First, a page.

Belmont University Student-Run Store ‘Where the Well Things Are’ Meets Wellness Needs of Campus, Community

Where the Well Things Are Student Team

After a year of heightened anxiety, less socialization and increased Netflix binging, a group of 12 Belmont University students launched a plan to help their peers begin feeling less isolated and get back on track to a life of wellness. This plan came in the form of opening the campus’s newest student-run business: Where the Well Things Are.

“In the past two years, a lot of people have realized that they were mostly just going through the motions and didn’t have a personalized vision of what wellness meant to them,” said Erin Eversole, store manager and senior marketing major. “I think the pandemic, quarantine and being less social made people realize that they needed to start being more intentional about their wellness. When we realized that it was time for a new student-run business on campus, we started taking suggestions on what students wanted to see in the space. We realized that they all had some connection to wellness, so we put them together.”

The team of 12 were responsible for the conception of the business, the selection of products and now the daily management of the store, with oversight from the Thomas F. Cone Sr. Center for Entrepreneurship. Together, the students combined their various skills and interests to create a store solely focused on college students’ wellness journeys.

“Some team members who are more right-brained worked to design the store, the displays and our logos, while our left-brained team members worked to create financial documents, track shipments and analyze customer data,” said Eversole.

Although wellness should be everyone’s priority, junior corporate communications major and store associate/graphic designer Daphne Johnson said the team found that many college students struggle with focusing on their personal wellness while at school. “Wellness is especially important for college students, who often find themselves sacrificing wellness for convenience,” she said. “Here, we’re hoping to make wellness convenient.”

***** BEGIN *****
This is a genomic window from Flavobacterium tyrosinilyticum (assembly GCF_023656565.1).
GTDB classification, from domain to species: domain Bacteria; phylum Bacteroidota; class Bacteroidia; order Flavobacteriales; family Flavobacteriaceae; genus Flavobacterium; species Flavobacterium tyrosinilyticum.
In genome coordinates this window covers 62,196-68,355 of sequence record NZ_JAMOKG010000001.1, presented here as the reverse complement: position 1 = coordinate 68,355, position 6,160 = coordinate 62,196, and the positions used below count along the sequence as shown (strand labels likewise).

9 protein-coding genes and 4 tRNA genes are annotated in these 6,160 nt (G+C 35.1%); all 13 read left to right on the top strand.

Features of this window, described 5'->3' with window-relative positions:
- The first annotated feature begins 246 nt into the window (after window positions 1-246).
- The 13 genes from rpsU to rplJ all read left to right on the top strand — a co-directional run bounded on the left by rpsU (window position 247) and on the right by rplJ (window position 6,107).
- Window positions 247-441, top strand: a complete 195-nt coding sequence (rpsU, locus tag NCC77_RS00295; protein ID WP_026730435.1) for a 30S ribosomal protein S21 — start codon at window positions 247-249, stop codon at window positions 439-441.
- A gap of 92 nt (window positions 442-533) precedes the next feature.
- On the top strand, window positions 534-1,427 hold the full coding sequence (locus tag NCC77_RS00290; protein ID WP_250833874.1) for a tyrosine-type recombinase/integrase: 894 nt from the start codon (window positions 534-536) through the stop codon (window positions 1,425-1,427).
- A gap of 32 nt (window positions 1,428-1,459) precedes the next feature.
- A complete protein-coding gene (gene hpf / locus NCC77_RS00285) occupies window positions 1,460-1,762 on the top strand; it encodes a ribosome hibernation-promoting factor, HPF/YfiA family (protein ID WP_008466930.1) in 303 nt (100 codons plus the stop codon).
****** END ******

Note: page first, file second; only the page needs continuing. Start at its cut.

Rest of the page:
And that is exactly what the team did. From yoga mats to books about the art of living well, Where the Well Things Are products fill the spectrum of wellness, from physical to spiritual to mental well-being.

students shopping at the store

Not only can customers get the most up-to-date wellness products right on campus, they can rest assured knowing all products are cruelty-free. “We tried to make sure we were supporting reputable companies that made quality products. Think vegan, cruelty-free and environmentally friendly,” said Eversole.

In addition to selling products made by larger companies, Where the Well Things Are made sure to support the local Belmont community. 

“We wanted to support Belmont alumni, so you will find several alumni products in our store, like Walker Brothers kombucha, Hoop House plants, Bizi honey sticks and more,” said Johnson.

After a successful opening on August 27, the students have started thinking about what the future holds for Where the Well Things Are.

“We’re excited to start having more events and doing more outreach, and the support since we’ve opened has been really encouraging,” said Eversole. “Hopefully a year from now we will have expanded our selection of products to include more current students, alumni and local businesses. We would love to partner with the broader Nashville community on wellness programming.”

Products sold at Where the Well Things Are

The students wasted no time trying to get involved with the Nashville community. Through all of October, which happens to be Campus Sustainability Month, Where the Well Things Are will be selling limited edition tote bags. 25 percent of proceeds from the sale of the bag will go towards Earthjustice, a nonprofit environmental law organization that provides legal support for environmental activists.

To stay up-to-date on all things Where the Well Things Are, follow them on Instagram @wellthingsnashville. You can also visit the store located on Belmont Blvd., open Monday-Saturday from 11 a.m. – 6 p.m.